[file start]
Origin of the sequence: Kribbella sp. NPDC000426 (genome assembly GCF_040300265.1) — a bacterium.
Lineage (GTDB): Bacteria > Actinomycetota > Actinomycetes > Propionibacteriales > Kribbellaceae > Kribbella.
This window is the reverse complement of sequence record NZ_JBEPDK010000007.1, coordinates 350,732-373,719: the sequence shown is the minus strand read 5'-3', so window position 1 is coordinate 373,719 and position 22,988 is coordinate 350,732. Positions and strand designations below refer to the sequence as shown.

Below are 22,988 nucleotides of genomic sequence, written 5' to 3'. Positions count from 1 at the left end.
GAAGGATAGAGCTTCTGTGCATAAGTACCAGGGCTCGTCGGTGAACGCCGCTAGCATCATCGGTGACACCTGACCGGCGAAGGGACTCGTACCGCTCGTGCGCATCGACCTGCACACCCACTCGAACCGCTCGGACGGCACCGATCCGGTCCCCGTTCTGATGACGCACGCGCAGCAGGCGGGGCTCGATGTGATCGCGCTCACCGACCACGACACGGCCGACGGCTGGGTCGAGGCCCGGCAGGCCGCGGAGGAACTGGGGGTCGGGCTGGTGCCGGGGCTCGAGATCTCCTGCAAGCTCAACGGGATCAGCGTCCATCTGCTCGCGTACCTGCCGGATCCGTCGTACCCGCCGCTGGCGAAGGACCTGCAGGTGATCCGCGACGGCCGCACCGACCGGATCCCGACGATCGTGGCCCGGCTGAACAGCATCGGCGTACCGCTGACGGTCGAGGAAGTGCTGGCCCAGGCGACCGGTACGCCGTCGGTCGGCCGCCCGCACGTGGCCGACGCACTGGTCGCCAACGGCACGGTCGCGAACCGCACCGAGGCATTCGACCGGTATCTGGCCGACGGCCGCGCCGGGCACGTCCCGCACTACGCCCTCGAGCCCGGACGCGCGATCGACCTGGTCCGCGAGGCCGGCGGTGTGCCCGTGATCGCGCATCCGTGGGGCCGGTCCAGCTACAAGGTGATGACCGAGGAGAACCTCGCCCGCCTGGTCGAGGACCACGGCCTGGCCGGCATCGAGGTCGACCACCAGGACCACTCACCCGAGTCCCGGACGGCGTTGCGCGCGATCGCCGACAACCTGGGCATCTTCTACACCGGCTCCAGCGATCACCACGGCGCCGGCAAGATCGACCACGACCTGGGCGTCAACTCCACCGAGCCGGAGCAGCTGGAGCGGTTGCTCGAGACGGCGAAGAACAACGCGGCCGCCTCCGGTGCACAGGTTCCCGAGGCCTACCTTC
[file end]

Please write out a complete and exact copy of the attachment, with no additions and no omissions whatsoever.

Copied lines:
Origin of the sequence: Kribbella sp. NPDC000426 (genome assembly GCF_040300265.1) — a bacterium.
Lineage (GTDB): Bacteria > Actinomycetota > Actinomycetes > Propionibacteriales > Kribbellaceae > Kribbella.
This window is the reverse complement of sequence record NZ_JBEPDK010000007.1, coordinates 350,732-373,719: the sequence shown is the minus strand read 5'-3', so window position 1 is coordinate 373,719 and position 22,988 is coordinate 350,732. Positions and strand designations below refer to the sequence as shown.

Below are 22,988 nucleotides of genomic sequence, written 5' to 3'. Positions count from 1 at the left end.
GAAGGATAGAGCTTCTGTGCATAAGTACCAGGGCTCGTCGGTGAACGCCGCTAGCATCATCGGTGACACCTGACCGGCGAAGGGACTCGTACCGCTCGTGCGCATCGACCTGCACACCCACTCGAACCGCTCGGACGGCACCGATCCGGTCCCCGTTCTGATGACGCACGCGCAGCAGGCGGGGCTCGATGTGATCGCGCTCACCGACCACGACACGGCCGACGGCTGGGTCGAGGCCCGGCAGGCCGCGGAGGAACTGGGGGTCGGGCTGGTGCCGGGGCTCGAGATCTCCTGCAAGCTCAACGGGATCAGCGTCCATCTGCTCGCGTACCTGCCGGATCCGTCGTACCCGCCGCTGGCGAAGGACCTGCAGGTGATCCGCGACGGCCGCACCGACCGGATCCCGACGATCGTGGCCCGGCTGAACAGCATCGGCGTACCGCTGACGGTCGAGGAAGTGCTGGCCCAGGCGACCGGTACGCCGTCGGTCGGCCGCCCGCACGTGGCCGACGCACTGGTCGCCAACGGCACGGTCGCGAACCGCACCGAGGCATTCGACCGGTATCTGGCCGACGGCCGCGCCGGGCACGTCCCGCACTACGCCCTCGAGCCCGGACGCGCGATCGACCTGGTCCGCGAGGCCGGCGGTGTGCCCGTGATCGCGCATCCGTGGGGCCGGTCCAGCTACAAGGTGATGACCGAGGAGAACCTCGCCCGCCTGGTCGAGGACCACGGCCTGGCCGGCATCGAGGTCGACCACCAGGACCACTCACCCGAGTCCCGGACGGCGTTGCGCGCGATCGCCGACAACCTGGGCATCTTCTACACCGGCTCCAGCGATCACCACGGCGCCGGCAAGATCGACCACGACCTGGGCGTCAACTCCACCGAGCCGGAGCAGCTGGAGCGGTTGCTCGAGACGGCGAAGAACAACGCGGCCGCCTCCGGTGCACAGGTTCCCGAGGCCTACCTTC